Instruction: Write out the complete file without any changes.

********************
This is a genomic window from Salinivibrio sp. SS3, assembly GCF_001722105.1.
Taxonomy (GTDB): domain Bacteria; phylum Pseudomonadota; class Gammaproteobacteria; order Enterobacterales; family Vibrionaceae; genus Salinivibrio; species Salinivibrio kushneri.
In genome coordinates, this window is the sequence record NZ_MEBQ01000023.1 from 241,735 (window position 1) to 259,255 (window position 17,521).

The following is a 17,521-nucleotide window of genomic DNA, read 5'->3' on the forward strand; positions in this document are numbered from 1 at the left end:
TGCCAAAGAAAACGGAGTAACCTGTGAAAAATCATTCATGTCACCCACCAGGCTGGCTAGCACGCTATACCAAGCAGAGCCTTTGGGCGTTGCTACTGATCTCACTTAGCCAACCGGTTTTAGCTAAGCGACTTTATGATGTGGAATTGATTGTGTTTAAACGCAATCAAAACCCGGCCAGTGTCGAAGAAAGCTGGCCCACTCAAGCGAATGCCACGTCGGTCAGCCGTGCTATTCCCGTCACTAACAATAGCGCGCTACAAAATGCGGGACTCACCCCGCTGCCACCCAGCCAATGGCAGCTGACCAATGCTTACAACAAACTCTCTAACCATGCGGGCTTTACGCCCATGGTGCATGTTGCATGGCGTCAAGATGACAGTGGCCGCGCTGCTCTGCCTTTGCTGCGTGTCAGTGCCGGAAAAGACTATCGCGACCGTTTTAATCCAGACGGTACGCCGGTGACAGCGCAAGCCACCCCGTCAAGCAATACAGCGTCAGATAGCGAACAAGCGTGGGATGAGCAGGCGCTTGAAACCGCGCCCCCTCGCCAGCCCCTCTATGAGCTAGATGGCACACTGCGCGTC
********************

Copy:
This is a genomic window from Salinivibrio sp. SS3, assembly GCF_001722105.1.
Taxonomy (GTDB): domain Bacteria; phylum Pseudomonadota; class Gammaproteobacteria; order Enterobacterales; family Vibrionaceae; genus Salinivibrio; species Salinivibrio kushneri.
In genome coordinates, this window is the sequence record NZ_MEBQ01000023.1 from 241,735 (window position 1) to 259,255 (window position 17,521).

The following is a 17,521-nucleotide window of genomic DNA, read 5'->3' on the forward strand; positions in this document are numbered from 1 at the left end:
TGCCAAAGAAAACGGAGTAACCTGTGAAAAATCATTCATGTCACCCACCAGGCTGGCTAGCACGCTATACCAAGCAGAGCCTTTGGGCGTTGCTACTGATCTCACTTAGCCAACCGGTTTTAGCTAAGCGACTTTATGATGTGGAATTGATTGTGTTTAAACGCAATCAAAACCCGGCCAGTGTCGAAGAAAGCTGGCCCACTCAAGCGAATGCCACGTCGGTCAGCCGTGCTATTCCCGTCACTAACAATAGCGCGCTACAAAATGCGGGACTCACCCCGCTGCCACCCAGCCAATGGCAGCTGACCAATGCTTACAACAAACTCTCTAACCATGCGGGCTTTACGCCCATGGTGCATGTTGCATGGCGTCAAGATGACAGTGGCCGCGCTGCTCTGCCTTTGCTGCGTGTCAGTGCCGGAAAAGACTATCGCGACCGTTTTAATCCAGACGGTACGCCGGTGACAGCGCAAGCCACCCCGTCAAGCAATACAGCGTCAGATAGCGAACAAGCGTGGGATGAGCAGGCGCTTGAAACCGCGCCCCCTCGCCAGCCCCTCTATGAGCTAGATGGCACACTGCGCGTC